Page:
Presented here is the journal extract that was the first step on the journey to uncovering the details of one of LeMarchand’s “missing” puzzle boxes.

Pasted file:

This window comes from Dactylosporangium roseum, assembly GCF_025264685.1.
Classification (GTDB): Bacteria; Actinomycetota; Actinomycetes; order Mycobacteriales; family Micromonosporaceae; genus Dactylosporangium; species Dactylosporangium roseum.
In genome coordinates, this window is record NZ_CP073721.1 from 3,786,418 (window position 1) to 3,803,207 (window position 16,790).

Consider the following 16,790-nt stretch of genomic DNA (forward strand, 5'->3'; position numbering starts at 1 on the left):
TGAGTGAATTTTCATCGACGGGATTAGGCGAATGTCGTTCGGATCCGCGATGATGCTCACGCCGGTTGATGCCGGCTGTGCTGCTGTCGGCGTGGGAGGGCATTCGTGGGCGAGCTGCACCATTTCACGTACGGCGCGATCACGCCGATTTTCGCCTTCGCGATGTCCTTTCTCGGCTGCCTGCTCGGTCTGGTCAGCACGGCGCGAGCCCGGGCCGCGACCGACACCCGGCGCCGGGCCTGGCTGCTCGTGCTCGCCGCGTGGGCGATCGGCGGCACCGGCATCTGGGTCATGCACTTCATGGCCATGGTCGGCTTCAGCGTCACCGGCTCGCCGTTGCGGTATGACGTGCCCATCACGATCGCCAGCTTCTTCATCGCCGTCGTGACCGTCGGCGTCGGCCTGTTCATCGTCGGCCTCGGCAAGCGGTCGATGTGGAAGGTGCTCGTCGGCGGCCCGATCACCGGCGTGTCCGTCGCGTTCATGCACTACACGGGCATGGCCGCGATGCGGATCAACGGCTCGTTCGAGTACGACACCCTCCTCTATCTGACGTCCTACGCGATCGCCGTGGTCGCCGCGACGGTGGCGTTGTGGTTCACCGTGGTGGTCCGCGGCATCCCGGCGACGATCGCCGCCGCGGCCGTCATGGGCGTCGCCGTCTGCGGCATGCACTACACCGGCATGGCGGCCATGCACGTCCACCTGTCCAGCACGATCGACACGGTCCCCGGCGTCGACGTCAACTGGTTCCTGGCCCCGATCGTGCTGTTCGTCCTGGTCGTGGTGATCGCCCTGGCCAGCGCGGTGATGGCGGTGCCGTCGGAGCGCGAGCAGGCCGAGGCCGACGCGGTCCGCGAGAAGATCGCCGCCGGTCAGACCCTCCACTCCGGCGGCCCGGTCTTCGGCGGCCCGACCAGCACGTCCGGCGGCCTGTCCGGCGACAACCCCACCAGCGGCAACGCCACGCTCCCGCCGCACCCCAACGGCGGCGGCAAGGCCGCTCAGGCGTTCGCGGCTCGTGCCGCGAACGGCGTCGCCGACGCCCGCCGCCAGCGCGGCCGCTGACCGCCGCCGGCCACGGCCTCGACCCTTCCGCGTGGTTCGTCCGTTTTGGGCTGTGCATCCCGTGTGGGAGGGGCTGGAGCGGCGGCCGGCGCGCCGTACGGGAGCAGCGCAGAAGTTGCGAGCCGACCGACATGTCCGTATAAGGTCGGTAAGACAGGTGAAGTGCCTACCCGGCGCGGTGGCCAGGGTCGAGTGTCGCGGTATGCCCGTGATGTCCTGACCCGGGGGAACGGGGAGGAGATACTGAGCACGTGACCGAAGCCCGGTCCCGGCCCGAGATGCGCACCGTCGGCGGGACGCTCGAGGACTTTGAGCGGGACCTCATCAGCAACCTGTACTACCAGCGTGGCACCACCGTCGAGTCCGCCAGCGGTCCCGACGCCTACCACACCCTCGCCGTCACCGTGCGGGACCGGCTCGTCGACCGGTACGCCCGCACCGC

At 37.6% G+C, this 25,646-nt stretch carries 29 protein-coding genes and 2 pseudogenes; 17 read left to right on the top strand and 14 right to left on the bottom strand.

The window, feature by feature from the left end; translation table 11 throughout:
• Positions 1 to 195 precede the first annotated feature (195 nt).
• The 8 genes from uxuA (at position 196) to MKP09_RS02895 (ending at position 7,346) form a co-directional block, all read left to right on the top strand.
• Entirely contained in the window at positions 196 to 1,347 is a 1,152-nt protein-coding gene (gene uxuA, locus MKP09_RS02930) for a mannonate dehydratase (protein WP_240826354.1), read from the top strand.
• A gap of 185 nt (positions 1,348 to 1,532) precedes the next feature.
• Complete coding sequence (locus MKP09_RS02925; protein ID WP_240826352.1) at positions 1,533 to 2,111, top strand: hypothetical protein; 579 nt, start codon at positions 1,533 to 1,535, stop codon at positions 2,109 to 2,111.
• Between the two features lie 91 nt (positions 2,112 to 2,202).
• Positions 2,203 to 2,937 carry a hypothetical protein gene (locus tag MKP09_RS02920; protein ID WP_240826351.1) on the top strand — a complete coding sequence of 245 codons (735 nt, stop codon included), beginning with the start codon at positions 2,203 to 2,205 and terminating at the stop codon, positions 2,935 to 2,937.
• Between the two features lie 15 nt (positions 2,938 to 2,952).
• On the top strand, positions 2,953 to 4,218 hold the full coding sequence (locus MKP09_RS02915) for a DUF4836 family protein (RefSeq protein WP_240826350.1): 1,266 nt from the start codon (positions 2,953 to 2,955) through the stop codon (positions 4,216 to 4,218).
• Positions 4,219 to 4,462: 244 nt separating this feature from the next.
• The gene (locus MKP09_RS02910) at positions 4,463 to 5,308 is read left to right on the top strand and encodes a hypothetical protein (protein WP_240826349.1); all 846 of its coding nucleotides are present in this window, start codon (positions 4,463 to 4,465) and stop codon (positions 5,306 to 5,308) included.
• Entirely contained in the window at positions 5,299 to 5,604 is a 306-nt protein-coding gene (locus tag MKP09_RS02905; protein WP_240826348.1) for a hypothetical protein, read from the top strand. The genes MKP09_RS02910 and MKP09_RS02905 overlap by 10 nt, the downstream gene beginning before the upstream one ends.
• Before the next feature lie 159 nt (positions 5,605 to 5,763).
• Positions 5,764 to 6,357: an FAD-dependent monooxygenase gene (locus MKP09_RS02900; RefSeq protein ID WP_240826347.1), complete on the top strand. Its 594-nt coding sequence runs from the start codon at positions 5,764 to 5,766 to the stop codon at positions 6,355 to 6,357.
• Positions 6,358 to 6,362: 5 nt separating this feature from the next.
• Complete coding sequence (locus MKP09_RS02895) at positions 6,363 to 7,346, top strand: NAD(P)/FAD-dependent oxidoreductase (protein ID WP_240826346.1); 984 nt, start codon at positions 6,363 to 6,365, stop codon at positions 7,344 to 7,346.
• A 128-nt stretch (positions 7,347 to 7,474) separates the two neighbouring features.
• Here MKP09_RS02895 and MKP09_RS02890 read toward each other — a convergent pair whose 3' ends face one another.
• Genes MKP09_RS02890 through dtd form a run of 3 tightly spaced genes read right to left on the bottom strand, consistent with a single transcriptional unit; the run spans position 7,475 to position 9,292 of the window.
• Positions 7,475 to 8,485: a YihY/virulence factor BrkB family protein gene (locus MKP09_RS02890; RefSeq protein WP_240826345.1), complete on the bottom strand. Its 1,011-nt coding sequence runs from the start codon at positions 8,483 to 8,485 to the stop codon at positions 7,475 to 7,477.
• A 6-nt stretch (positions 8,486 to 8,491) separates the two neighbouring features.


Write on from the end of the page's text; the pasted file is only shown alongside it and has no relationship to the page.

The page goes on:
“It was only upon my third meeting with LeMarchand that I witnessed some of the subdued menace that many others had spoken of, and which I had previously assumed was borne from professional jealousy. In the previous two meetings, he had been nothing but a gentleman, and I must admit, I was most surprised by his behaviour considering the stories I had heard of him.  However, my opinion was altered at a social gathering to commemorate the anniversary of the death of some local philanthropist – I rarely kept up with local politics and most of the time only turned up to such engagements in order to keep my dear wife happily immersed in whatever gossip spreads in those circles.  But I digress, something I am, alas, prone to do and will endeavour to avoid in future.  Returning to my tale, I had left my wife in the company of some painfully dull friends of hers and had decided to try and seek out LeMarchand who I was reliably informed, had arrived some thirty minutes previous.